Since 1976, Presidents have declared 59 national emergencies.  They often involved protecting foreign citizens in far-off lands, yet Congress has not terminated any of them.  Every single one of them is still in existence.  And yet, we don't worry about our land; we worry about other people's lands.  That's why I say "America first."  If that's okay: "America first."

The only emergency Congress voted to revoke was the one to protect our own country.  So, think of that: With all of the national emergencies, this was the one they don't want to do.  And this is the one, perhaps, they should most do.

We're joined today by many brave law enforcement officers, including sheriffs and just people that have been just tremendous, tremendous backers of law and order, which we have to have.

We're also joined by friends of mine, Mary Ann Mendoza, Kent Terry, Laura Wilkerson, Sabine Durden, and Steve Ronnebeck.  And I'm going to ask Steve to say a few words.  And I'm going to ask some of the folks behind me to say, also, a few words as to the importance of what we're doing.  There's nothing more important.

As I said, I was elected on a very -- by a very, very great group of American people -- millions and millions of people -- because they want security for our country.  And that's what we're going to have.

I'd like to ask Secretary Nielsen to say a few words and then Attorney General Bill Barr.  And then I'd like to go to some of the folks behind me, and perhaps you'd have something to say.  And then we're going to sign something that's going to give us safety at our border.


SECRETARY NIELSEN:  Sir, I just want to thank you and the Vice President for your leadership and your constant support of the brave men and women not only represented behind you, on the very frontlines of our country, but of CBP and ICE.

     The fact that this is an emergency is undeniable.  We have not seen this type of flow.  As you know, it's predominantly families and children, which means that there's a very unique and dangerous humanitarian crisis at hand, in addition to the security that you just described in your remarks.

     So we have a duty to know who comes in our country, and we have a duty to ensure that the flow is safe and orderly.  That's what you've attempted to do and that's what you've demanded that Congress do.  And I just again ask Congress to please pay attention.  We've given you the facts.  The system is breaking.  Security is at risk.  And the very humanitarian protections that we hold dear in this country are at risk in terms of our ability to provide those to vulnerable populations.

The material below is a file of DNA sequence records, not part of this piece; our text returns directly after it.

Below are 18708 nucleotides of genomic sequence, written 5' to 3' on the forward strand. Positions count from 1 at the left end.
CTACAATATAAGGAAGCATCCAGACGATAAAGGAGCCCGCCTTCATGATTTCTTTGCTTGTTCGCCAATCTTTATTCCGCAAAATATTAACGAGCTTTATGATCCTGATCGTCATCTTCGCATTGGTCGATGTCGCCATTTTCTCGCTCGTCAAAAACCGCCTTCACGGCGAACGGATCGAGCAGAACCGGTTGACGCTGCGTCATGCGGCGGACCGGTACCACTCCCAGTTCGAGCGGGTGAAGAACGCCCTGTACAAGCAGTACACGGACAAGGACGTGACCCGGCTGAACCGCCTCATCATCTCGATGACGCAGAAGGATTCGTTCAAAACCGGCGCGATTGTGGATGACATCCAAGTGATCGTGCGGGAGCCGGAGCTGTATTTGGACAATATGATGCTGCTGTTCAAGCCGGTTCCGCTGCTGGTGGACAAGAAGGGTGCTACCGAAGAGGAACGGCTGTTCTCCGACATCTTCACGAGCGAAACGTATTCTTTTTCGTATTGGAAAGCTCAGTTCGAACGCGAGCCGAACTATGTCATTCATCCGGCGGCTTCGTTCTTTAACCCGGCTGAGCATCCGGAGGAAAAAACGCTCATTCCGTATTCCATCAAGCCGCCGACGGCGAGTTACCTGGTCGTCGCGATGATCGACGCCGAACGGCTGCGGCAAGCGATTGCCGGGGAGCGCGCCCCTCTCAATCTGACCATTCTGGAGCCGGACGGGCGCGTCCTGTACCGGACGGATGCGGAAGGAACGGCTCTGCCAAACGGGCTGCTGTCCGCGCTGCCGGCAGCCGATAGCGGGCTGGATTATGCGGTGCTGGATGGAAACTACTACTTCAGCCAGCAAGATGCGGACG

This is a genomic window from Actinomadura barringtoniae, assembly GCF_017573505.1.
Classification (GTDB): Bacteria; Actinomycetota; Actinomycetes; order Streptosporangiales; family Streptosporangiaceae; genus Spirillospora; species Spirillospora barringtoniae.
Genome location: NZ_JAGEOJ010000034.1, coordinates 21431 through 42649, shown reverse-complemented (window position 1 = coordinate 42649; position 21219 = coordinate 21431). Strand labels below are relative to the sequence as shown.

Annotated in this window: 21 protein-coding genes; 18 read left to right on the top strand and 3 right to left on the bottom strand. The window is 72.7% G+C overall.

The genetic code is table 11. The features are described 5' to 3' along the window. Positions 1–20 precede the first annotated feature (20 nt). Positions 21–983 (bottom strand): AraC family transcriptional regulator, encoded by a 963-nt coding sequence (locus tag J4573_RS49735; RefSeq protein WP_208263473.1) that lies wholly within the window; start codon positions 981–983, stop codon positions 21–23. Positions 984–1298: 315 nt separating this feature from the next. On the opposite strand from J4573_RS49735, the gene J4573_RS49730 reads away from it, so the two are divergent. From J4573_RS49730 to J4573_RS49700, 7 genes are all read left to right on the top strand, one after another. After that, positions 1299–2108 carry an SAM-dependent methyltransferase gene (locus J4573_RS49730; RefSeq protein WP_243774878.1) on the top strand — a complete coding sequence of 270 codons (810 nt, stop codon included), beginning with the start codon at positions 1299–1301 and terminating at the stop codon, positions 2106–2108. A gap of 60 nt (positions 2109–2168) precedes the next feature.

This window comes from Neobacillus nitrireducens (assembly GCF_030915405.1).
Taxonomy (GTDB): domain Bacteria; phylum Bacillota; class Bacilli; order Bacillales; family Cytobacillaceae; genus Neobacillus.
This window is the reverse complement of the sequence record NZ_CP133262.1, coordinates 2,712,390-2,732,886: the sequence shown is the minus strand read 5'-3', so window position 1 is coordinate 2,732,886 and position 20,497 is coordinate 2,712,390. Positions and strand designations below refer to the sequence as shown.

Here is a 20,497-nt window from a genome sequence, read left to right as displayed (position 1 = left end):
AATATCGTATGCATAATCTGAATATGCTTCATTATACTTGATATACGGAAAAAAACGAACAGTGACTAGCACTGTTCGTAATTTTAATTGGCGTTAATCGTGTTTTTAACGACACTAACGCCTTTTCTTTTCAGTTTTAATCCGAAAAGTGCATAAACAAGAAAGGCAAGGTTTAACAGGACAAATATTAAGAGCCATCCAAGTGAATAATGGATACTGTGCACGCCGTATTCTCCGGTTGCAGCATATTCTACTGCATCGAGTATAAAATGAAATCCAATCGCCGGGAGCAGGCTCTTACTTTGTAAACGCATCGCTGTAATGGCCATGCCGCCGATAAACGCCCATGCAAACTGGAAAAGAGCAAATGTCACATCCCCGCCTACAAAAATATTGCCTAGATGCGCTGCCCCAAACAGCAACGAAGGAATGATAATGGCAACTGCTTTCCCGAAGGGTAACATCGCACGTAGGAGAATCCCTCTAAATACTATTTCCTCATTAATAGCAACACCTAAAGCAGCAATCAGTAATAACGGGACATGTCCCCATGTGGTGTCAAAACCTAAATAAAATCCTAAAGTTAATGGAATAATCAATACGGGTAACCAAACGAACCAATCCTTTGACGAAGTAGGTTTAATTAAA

So, Mr. President, thank you always for your leadership and great support.

     THE PRESIDENT:  Thank you very much.  Thank you.  Bill?

     ATTORNEY GENERAL BARR:  Mr. President, your declaration of an emergency on the southern border was clearly authorized under the law and consistent with past precedent.

     As you said, the National Emergencies Act directly authorizes the President, and gives broad discretionary authority to the President, to identify and respond to emergent circumstances that require a decisive response.

     And the humanitarian and security crisis we have on the border right now is exactly the kind of emergency that Presidents are permitted to address under the National Emergencies Act.

     THE PRESIDENT:  Right.

     ATTORNEY GENERAL BARR:  As you alluded to yourself, in the past 40 years, there have been 59 emergencies declared.  And many of these have dealt with political conditions in countries like Burundi, Sierra Leone, Belarus.  The crisis that we're dealing with today is right on our doorstep, and it presents a real clear and present danger to the American people.

So what you've done from a legal standpoint is solidly grounded in law.  And from the standpoint of protecting the American people, it's imperative.

     THE PRESIDENT:  Thank you very much, Bill.  That's great.  So you'll be defending it --


THE PRESIDENT:  -- and you'll defend it well.  I have no doubt about that.

     Would anybody like to say something?  Why don't we start with Mike?

     THE VICE PRESIDENT:  Well, thank you, Mr. President.  I don't know that I've ever been more proud to be standing next to your desk than I am today, to be standing with these courageous Americans and with these extraordinary Angel parents.

We have a crisis on our southern border.  The reality is it's not only a crisis of illegal immigration, but criminal elements are coming across our border; the flow of drugs.  Now drug overdose is the number-one cause of death for Americans under the age of 55.